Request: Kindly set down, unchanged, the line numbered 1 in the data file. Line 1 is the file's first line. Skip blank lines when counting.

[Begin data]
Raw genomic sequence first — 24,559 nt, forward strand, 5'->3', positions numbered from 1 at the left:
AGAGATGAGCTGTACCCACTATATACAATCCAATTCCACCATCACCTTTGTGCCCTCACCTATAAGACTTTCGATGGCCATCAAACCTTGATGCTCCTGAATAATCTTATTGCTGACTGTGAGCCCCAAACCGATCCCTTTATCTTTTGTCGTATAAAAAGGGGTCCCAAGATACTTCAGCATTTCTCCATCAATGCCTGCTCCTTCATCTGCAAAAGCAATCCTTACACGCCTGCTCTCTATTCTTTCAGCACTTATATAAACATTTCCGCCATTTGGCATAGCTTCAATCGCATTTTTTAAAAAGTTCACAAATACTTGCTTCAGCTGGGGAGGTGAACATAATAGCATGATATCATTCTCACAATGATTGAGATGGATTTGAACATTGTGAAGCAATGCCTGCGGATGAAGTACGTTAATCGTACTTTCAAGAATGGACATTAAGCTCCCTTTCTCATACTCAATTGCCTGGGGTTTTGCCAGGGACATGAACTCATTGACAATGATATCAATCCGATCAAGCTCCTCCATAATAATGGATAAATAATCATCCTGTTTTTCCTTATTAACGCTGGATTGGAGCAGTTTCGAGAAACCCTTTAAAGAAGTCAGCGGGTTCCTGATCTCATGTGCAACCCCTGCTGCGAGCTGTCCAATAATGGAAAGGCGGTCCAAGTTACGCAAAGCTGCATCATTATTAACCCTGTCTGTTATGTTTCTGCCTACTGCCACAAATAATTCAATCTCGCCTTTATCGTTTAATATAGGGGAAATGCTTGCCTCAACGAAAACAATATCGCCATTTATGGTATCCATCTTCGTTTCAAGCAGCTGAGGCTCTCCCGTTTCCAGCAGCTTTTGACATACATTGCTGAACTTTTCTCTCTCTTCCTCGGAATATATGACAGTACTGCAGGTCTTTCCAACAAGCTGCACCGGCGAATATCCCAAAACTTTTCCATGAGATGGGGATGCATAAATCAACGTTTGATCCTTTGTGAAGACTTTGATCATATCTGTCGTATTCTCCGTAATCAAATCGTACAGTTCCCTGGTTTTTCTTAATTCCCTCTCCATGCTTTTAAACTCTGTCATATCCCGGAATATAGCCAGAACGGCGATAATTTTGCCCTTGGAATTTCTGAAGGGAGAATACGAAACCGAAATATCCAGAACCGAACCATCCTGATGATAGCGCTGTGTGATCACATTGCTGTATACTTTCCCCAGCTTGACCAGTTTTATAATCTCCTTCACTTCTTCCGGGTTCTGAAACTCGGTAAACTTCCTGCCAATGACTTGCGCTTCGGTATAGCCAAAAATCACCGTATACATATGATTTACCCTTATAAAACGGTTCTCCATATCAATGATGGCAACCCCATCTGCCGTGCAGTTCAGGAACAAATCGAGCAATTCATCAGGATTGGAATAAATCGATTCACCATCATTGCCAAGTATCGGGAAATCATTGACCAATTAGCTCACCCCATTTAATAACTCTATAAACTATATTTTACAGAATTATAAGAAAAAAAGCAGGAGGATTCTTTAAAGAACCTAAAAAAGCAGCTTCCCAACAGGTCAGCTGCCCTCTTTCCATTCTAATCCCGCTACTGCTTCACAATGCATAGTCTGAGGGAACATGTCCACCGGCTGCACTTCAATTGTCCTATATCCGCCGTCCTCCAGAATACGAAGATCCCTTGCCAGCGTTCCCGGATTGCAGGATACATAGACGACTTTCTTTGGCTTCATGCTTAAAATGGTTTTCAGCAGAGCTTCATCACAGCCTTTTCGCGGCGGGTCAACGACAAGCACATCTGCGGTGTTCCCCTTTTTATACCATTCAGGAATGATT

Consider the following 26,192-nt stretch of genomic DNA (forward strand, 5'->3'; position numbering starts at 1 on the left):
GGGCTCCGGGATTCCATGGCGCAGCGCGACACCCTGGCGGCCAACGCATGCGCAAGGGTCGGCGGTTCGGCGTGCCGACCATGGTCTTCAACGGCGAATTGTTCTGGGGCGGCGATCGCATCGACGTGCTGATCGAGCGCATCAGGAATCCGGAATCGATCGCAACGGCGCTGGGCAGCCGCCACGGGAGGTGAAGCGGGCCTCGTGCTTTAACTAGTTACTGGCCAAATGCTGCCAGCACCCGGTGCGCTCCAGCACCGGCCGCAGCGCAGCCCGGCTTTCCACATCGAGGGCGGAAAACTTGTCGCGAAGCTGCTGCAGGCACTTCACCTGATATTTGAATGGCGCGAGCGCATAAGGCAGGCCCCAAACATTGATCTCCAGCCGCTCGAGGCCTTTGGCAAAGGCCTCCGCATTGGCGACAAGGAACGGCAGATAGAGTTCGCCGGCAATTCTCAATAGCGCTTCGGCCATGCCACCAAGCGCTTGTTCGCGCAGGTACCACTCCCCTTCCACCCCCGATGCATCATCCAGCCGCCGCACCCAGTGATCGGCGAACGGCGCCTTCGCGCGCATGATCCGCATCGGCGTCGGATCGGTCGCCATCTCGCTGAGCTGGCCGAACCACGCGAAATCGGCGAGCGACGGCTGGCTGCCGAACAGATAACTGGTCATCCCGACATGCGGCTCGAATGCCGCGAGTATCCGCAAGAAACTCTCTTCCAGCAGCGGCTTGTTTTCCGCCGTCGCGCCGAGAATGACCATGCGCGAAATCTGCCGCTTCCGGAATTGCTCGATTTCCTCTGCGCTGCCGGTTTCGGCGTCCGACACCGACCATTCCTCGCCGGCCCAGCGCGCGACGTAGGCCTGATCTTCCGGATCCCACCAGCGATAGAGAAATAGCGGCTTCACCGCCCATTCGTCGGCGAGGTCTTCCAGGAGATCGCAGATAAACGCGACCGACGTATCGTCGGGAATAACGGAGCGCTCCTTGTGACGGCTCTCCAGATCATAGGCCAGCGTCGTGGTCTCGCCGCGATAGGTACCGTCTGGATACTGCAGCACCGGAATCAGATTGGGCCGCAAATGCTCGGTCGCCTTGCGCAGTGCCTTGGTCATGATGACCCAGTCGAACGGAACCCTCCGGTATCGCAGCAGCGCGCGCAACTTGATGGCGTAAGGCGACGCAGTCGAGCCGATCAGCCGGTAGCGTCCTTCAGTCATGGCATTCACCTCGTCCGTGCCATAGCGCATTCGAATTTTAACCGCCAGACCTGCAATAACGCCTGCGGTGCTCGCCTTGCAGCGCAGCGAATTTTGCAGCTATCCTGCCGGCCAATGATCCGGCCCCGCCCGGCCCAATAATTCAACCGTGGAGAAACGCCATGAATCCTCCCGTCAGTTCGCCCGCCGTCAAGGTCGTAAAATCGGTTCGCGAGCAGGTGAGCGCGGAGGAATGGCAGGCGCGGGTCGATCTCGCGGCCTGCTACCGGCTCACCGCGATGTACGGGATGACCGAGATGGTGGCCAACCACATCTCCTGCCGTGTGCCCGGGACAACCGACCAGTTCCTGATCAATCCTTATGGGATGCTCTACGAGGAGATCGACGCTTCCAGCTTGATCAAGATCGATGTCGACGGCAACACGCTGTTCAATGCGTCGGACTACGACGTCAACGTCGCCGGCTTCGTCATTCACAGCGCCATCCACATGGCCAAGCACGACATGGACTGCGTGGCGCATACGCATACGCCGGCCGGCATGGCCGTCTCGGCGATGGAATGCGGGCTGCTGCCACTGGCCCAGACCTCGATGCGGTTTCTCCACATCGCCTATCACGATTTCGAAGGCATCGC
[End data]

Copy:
Raw genomic sequence first — 24,559 nt, forward strand, 5'->3', positions numbered from 1 at the left: